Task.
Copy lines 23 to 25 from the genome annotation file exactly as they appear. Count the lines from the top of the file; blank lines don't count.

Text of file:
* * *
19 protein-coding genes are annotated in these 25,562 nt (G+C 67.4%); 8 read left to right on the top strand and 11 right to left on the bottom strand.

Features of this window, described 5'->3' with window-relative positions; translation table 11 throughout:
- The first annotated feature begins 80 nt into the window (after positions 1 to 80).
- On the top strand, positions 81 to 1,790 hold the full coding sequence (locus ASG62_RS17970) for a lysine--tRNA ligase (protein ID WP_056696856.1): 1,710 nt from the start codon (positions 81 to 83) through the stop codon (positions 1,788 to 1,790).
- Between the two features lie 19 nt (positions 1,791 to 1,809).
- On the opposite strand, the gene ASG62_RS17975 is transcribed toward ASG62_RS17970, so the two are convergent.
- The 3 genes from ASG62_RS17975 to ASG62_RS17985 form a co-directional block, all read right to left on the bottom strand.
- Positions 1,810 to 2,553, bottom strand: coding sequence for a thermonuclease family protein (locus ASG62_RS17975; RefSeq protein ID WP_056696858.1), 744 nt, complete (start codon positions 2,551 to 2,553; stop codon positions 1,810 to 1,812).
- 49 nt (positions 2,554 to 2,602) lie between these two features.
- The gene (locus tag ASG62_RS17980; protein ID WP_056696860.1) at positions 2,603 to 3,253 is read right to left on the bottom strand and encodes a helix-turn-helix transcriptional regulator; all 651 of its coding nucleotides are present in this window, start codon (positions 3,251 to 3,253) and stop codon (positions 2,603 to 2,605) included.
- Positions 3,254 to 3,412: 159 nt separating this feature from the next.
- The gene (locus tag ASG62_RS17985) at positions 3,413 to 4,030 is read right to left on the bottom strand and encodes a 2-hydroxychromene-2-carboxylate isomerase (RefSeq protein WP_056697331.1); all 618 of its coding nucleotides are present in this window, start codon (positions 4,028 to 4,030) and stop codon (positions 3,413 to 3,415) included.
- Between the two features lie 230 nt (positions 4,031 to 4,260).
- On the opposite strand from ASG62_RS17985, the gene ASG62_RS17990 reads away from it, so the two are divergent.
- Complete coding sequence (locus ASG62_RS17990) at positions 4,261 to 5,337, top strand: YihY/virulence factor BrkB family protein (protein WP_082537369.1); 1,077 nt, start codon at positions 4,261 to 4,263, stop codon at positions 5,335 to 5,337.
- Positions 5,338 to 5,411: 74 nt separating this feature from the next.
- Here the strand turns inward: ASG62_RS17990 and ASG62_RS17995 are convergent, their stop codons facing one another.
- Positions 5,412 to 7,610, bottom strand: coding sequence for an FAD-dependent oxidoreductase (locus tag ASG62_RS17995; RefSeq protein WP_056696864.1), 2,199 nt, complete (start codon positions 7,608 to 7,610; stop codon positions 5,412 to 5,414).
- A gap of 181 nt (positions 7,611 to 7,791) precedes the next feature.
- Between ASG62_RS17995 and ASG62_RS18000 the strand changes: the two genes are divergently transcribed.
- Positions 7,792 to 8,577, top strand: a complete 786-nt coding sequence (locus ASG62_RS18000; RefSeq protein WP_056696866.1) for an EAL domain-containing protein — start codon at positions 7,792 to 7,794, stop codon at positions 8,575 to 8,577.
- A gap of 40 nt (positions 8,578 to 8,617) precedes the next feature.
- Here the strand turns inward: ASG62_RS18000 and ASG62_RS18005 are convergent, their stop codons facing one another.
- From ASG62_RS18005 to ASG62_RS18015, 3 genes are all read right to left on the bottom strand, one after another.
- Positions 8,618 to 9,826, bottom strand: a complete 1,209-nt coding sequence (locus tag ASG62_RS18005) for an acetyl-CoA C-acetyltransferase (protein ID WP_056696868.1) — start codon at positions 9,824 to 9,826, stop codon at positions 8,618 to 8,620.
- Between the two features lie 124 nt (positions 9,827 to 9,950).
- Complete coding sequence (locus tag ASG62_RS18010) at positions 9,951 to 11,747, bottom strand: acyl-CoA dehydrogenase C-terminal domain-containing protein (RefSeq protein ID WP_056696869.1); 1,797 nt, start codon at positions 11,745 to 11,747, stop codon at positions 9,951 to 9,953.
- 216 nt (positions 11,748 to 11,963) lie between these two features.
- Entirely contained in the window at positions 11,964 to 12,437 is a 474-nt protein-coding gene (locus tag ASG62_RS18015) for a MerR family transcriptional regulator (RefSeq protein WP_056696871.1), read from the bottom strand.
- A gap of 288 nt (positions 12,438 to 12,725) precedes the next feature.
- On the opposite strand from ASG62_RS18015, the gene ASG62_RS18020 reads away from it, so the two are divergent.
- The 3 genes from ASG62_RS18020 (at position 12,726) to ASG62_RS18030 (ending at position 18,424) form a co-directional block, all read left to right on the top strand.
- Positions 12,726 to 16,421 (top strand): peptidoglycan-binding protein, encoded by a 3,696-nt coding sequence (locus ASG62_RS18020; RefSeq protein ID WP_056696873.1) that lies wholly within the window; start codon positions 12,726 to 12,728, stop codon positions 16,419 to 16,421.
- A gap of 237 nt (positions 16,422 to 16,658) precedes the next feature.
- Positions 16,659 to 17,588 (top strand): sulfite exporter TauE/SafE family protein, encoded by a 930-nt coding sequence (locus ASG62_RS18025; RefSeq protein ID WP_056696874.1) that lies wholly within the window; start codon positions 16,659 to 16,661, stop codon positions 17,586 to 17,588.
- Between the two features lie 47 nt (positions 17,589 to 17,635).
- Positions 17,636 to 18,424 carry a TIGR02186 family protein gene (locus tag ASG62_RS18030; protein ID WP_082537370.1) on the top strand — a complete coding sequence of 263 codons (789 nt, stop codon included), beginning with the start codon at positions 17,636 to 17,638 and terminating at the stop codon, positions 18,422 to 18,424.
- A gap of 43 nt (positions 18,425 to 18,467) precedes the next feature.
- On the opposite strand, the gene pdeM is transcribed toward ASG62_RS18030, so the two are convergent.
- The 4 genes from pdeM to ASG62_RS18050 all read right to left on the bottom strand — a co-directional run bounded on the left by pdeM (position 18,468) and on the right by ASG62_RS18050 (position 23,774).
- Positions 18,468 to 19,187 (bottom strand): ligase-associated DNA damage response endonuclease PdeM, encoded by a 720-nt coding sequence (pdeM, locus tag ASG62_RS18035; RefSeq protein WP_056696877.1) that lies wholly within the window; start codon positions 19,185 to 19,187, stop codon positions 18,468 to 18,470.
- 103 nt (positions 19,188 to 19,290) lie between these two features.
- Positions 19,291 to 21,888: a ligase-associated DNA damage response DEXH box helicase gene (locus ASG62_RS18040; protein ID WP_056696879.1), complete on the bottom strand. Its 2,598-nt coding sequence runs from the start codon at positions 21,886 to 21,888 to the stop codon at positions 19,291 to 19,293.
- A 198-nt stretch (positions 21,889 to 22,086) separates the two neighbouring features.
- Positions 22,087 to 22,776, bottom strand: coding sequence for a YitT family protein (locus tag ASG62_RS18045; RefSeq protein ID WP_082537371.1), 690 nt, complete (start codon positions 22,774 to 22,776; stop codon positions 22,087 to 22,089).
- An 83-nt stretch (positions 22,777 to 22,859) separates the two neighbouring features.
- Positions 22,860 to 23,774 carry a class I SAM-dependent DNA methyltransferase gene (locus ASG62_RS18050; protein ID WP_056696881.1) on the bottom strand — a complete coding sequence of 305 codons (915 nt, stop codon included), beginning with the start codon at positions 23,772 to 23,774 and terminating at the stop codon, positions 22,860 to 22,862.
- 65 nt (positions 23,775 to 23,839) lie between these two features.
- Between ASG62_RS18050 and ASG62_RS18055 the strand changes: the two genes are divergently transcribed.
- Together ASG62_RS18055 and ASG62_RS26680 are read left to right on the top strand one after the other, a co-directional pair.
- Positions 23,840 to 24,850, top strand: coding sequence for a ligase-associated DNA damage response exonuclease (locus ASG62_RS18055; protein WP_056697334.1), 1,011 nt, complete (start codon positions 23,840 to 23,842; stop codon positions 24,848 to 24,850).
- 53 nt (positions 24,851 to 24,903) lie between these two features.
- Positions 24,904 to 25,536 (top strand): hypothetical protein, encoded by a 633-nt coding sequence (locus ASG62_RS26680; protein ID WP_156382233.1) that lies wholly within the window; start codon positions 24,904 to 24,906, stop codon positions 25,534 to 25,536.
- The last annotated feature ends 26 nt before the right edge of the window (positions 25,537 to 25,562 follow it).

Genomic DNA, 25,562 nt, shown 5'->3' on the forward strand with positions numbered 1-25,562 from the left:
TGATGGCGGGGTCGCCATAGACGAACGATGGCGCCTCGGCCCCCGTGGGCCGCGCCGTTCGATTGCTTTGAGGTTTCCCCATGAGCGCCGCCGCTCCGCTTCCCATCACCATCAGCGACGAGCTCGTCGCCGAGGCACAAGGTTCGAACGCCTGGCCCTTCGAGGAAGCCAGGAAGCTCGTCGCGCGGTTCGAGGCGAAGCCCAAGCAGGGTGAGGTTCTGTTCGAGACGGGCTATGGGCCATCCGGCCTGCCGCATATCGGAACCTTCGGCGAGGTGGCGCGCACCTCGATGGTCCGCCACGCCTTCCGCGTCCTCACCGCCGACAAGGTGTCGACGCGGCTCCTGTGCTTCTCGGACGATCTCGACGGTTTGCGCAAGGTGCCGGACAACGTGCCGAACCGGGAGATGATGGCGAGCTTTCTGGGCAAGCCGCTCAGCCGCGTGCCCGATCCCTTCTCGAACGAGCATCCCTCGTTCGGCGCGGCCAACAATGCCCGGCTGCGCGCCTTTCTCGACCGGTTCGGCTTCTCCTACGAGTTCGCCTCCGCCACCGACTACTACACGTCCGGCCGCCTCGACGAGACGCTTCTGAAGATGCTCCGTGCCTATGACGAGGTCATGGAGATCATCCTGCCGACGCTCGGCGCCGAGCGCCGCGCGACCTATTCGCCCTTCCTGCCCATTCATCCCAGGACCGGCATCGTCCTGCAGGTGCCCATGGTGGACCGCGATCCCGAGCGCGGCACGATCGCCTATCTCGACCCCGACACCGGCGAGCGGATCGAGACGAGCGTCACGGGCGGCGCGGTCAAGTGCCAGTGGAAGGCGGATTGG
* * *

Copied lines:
- Here the strand turns inward: ASG62_RS18000 and ASG62_RS18005 are convergent, their stop codons facing one another.
- From ASG62_RS18005 to ASG62_RS18015, 3 genes are all read right to left on the bottom strand, one after another.
- Positions 8,618 to 9,826, bottom strand: a complete 1,209-nt coding sequence (locus tag ASG62_RS18005) for an acetyl-CoA C-acetyltransferase (protein ID WP_056696868.1) — start codon at positions 9,824 to 9,826, stop codon at positions 8,618 to 8,620.